• We monitored the flaring blazar 3C 454.3 during 2005 June-July with the Spitzer Infrared Spectrograph (IRS: 15 epochs), Infrared Array Camera (IRAC: 12 epochs), and Multiband Imaging Photometer (MIPS: 2 epochs). We also made Spitzer IRS, IRAC, and MIPS observations from 2006 December to 2007 January when the source was in a low state, the latter simultaneous with a single Chandra X-ray observation. In addition, we present optical and submillimeter (sub-mm) monitoring data. The 2005-2007 period saw three major outbursts. We present evidence that the radio-optical spectral energy distribution (SED) actually consists of two variable synchrotron peaks, the primary atmore » IR and the secondary at sub-mm wavelengths. The lag between the optical and sub-mm outbursts may indicate that these two peaks arise from two distinct regions along the jet separated by a distance of 0.9-3 pc. The flux at 5-35 {mu}m varied by a factor of 40 and the IR peak varied in frequency from 4 x 10{sup 12} Hz to 4 x 10{sup 13} Hz between the highest and lowest states in 2005 and 2006, respectively. Variability was well correlated across the mid-IR band, with no measurable lag. Flares that doubled in flux occurred on a timescale of {approx}5 days, yielding a variability size of <0.05 pc. The IR SED peak moved to higher frequency as a flare brightened, then returned to lower frequency as it decayed. The fractional variability amplitude increased with frequency, which we attribute to decreasing synchrotron self-absorption optical depth. Mid-IR flares may signal the re-energization of a shock that runs into inhomogeneities along the pre-existing jet or in the external medium. The synchrotron peak frequencies during each major outburst may depend upon both the distance from the jet apex and the physical conditions in the shocks. Variation of the Doppler parameter along a curved or helical jet is another possibility. Frequency variability of the IR synchrotron peak may have important consequences for the interpretation of the blazar sequence, and the presence of a secondary peak may give insight into jet structure.« less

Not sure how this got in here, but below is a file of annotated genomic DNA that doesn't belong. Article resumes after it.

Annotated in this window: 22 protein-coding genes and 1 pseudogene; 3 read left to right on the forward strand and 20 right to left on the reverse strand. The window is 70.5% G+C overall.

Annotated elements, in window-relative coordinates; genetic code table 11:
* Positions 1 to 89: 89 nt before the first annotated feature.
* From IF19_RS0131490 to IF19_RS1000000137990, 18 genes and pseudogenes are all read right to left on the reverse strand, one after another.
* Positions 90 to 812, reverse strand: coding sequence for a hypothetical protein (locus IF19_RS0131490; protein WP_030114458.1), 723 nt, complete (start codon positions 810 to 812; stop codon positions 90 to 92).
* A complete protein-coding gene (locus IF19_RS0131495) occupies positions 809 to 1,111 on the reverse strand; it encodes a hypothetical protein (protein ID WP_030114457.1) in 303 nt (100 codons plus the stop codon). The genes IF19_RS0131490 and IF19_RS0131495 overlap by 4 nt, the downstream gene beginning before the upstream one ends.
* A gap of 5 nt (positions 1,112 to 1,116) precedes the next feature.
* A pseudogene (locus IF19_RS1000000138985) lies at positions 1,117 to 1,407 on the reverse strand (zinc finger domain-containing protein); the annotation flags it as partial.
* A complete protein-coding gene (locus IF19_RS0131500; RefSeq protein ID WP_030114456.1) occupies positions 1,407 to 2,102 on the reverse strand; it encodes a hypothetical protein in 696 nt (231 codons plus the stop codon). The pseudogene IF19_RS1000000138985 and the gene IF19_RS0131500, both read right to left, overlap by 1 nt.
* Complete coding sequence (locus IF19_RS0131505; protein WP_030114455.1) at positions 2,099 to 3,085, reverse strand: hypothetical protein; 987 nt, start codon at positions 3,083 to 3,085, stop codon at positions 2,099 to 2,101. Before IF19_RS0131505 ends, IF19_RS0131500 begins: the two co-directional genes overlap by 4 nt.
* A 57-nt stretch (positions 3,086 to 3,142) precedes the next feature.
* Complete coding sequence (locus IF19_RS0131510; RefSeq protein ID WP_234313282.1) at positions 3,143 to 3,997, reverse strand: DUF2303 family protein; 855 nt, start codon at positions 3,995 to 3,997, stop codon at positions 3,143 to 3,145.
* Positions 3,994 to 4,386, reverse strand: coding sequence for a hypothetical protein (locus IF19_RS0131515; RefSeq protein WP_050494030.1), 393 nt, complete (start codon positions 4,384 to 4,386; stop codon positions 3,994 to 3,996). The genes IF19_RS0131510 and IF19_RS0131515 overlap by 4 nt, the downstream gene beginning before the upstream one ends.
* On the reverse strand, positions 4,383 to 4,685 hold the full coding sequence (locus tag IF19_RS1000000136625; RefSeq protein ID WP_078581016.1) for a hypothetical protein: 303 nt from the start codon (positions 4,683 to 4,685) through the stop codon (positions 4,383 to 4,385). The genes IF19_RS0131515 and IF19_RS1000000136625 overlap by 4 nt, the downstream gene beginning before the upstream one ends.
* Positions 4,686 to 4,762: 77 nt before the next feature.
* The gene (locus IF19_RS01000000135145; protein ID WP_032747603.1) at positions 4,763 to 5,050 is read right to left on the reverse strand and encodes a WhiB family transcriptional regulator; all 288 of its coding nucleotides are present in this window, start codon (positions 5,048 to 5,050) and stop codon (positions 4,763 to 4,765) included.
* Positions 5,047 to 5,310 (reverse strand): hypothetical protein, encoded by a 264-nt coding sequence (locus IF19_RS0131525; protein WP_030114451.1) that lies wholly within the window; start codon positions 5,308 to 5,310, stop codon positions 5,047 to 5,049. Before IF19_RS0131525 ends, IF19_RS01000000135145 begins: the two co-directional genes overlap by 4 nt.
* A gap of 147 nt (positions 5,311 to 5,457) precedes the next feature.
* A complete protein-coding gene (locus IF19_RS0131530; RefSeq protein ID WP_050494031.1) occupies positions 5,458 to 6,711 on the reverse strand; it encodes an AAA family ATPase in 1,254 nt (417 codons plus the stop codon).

• Since 2005, the blazar 3C 454.3 has shown remarkable flaring activity at all frequencies, and during the last four years it has exhibited more than one {gamma}-ray flare per year, becoming the most active {gamma}-ray blazar in the sky. We present for the first time the multi-wavelength AGILE, Swift, INTEGRAL, and GASP-WEBT data collected in order to explain the extraordinary {gamma}-ray flare of 3C 454.3 which occurred in 2010 November. On 2010 November 20 (MJD 55520), 3C 454.3 reached a peak flux (E >100 MeV) of F{sup p}{sub {gamma}} = (6.8 {+-} 1.0) x 10{sup -5} photons cm{sup -2} s{supmore » -1} on a timescale of about 12 hr, more than a factor of six higher than the flux of the brightest steady {gamma}-ray source, the Vela pulsar, and more than a factor of three brighter than its previous super-flare on 2009 December 2-3. The multi-wavelength data make possible a thorough study of the present event: the comparison with the previous outbursts indicates a close similarity to the one that occurred in 2009. By comparing the broadband emission before, during, and after the {gamma}-ray flare, we find that the radio, optical, and X-ray emission varies within a factor of 2-3, whereas the {gamma}-ray flux by a factor of 10. This remarkable behavior is modeled by an external Compton component driven by a substantial local enhancement of soft seed photons.« less